Trip to Grand Palace
A walk of almost a kilometer in Bangkok heat and humidity is, by no means, a pleasant experience. However the breathtaking vista of the Grand Palace, made the walk worthwhile. The complex (a huge one, at over 200, 000 square meters!), while not housing the Kings any more, still remains the seat of power and spiritual heart of Thai Kingdom.
Grand Palace – View from River
A walk through the entrance led me to the outer course area, which housed important Government offices like Civil Administration, Army, and Treasury (even the mint was operational within these compounds), in which the King was directly involved. History is always interesting, and the one of Grand Palace is no different! The making of the Grand Palace coincides with the event of the Chakri Dynasty wresting control of the crown from King Taksin, whose capital was in Thonburi (just across the Chao Phraya river). King Rama 1 (of Chakri dynasty) wanted a capital of his own, and hence decided to shift from Thonburi to Bangkok. As was the practice on those days, the Capitals needed to be fortified, and canals were instrumental in providing protection. Hence, the Capital City was almost turned into an Island by digging canals, and the Island was given the name “Rattanakosin”.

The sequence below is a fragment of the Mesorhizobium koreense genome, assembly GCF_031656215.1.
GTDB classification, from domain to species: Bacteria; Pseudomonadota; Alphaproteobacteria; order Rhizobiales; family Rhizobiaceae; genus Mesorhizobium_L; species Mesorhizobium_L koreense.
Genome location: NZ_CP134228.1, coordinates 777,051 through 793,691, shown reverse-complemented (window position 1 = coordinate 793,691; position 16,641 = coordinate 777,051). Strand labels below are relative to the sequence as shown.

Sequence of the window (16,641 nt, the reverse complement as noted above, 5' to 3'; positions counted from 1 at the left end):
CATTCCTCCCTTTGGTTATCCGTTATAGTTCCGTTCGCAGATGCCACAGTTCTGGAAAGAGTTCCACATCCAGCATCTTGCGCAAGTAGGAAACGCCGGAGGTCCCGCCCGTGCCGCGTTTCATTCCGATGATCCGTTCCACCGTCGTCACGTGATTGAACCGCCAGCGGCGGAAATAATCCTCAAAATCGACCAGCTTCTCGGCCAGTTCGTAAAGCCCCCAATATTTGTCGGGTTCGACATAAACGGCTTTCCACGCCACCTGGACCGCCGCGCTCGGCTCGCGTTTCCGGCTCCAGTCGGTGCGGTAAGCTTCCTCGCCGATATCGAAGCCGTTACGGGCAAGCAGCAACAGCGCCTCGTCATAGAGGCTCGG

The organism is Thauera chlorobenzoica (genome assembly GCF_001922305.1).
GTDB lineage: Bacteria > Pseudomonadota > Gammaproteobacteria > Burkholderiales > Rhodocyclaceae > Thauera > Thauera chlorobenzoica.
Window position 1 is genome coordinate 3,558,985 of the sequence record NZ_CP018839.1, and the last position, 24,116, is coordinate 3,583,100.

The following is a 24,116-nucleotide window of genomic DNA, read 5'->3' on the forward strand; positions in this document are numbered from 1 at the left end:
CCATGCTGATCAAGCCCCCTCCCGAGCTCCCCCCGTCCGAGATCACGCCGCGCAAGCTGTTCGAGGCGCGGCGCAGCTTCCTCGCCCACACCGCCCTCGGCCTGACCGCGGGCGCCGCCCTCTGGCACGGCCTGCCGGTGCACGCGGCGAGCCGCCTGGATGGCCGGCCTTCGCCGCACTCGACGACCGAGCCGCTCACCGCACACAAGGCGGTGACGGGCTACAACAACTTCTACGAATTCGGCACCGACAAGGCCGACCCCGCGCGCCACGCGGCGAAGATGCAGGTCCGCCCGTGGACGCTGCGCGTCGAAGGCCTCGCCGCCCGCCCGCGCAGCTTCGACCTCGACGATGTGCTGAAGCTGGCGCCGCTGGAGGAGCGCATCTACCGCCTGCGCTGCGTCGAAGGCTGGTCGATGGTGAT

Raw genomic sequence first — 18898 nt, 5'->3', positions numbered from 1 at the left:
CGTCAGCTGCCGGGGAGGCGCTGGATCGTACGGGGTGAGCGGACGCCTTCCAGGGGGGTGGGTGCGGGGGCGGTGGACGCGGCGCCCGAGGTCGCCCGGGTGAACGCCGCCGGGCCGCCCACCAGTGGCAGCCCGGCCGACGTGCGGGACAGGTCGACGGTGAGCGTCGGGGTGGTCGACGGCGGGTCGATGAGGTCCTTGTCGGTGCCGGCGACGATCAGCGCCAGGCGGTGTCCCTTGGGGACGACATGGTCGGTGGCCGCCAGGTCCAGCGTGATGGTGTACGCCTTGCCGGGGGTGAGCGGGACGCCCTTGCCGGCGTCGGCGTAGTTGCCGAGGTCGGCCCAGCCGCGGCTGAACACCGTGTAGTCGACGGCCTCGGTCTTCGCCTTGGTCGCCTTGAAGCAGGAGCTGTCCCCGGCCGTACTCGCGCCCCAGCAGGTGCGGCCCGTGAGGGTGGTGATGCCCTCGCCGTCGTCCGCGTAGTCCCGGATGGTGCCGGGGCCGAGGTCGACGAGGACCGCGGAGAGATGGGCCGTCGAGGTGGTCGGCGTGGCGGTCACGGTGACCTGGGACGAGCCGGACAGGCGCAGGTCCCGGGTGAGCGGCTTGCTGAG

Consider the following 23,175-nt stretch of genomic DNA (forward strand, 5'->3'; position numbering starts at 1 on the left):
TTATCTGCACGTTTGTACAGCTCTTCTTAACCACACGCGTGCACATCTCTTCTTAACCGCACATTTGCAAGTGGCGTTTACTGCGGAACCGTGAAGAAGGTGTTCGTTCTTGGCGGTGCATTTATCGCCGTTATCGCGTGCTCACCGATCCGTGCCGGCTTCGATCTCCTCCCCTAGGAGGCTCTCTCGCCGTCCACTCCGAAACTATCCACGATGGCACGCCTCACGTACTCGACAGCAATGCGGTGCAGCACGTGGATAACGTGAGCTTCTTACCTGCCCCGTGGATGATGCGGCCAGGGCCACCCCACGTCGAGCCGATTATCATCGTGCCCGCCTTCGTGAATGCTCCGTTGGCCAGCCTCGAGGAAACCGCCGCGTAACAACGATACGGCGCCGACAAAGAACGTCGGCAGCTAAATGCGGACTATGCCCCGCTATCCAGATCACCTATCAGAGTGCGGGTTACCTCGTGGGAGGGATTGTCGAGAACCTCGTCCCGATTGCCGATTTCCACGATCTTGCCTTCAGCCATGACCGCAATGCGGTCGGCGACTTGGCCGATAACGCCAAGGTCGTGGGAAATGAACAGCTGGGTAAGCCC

The Chakri Mahal
Apparently, the war had exhausted all resources, and the King was severely short of funds. Hence, the initial structures were built out of wood. Later on, the King ordered that the materials be brought from the old capital of Ayutthaya, which was destroyed in an earlier war. Hence the Old capital buildings (forts and walls) of Ayutthaya were dismantled, and bricks and other materials were ferried down the Chao Phraya in barges. For the next few years, the wooden structures in the new capital were replaced by new buildings, built with the materials brought over from Ayutthaya.
Grand Palace – Truly Regal